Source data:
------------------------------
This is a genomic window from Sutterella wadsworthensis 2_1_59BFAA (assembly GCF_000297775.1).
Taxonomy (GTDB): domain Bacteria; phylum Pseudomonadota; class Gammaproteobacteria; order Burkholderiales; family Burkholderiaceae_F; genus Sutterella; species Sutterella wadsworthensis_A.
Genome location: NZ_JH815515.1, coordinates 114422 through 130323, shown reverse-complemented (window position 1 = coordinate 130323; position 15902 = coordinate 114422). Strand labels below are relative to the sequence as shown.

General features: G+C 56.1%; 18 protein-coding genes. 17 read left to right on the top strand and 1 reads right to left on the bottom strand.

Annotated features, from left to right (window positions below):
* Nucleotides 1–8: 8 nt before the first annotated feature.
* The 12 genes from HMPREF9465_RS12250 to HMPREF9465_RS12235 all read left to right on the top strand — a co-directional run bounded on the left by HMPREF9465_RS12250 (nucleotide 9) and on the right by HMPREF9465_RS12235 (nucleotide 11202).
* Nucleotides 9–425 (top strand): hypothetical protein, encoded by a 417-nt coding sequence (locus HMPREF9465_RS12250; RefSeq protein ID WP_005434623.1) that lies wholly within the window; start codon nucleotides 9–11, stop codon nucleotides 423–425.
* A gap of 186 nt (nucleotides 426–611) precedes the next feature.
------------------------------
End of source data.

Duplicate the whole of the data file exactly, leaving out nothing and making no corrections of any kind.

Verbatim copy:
This is a genomic window from Sutterella wadsworthensis 2_1_59BFAA (assembly GCF_000297775.1).
Taxonomy (GTDB): domain Bacteria; phylum Pseudomonadota; class Gammaproteobacteria; order Burkholderiales; family Burkholderiaceae_F; genus Sutterella; species Sutterella wadsworthensis_A.
Genome location: NZ_JH815515.1, coordinates 114422 through 130323, shown reverse-complemented (window position 1 = coordinate 130323; position 15902 = coordinate 114422). Strand labels below are relative to the sequence as shown.

General features: G+C 56.1%; 18 protein-coding genes. 17 read left to right on the top strand and 1 reads right to left on the bottom strand.

Annotated features, from left to right (window positions below):
* Nucleotides 1–8: 8 nt before the first annotated feature.
* The 12 genes from HMPREF9465_RS12250 to HMPREF9465_RS12235 all read left to right on the top strand — a co-directional run bounded on the left by HMPREF9465_RS12250 (nucleotide 9) and on the right by HMPREF9465_RS12235 (nucleotide 11202).
* Nucleotides 9–425 (top strand): hypothetical protein, encoded by a 417-nt coding sequence (locus HMPREF9465_RS12250; RefSeq protein ID WP_005434623.1) that lies wholly within the window; start codon nucleotides 9–11, stop codon nucleotides 423–425.
* A gap of 186 nt (nucleotides 426–611) precedes the next feature.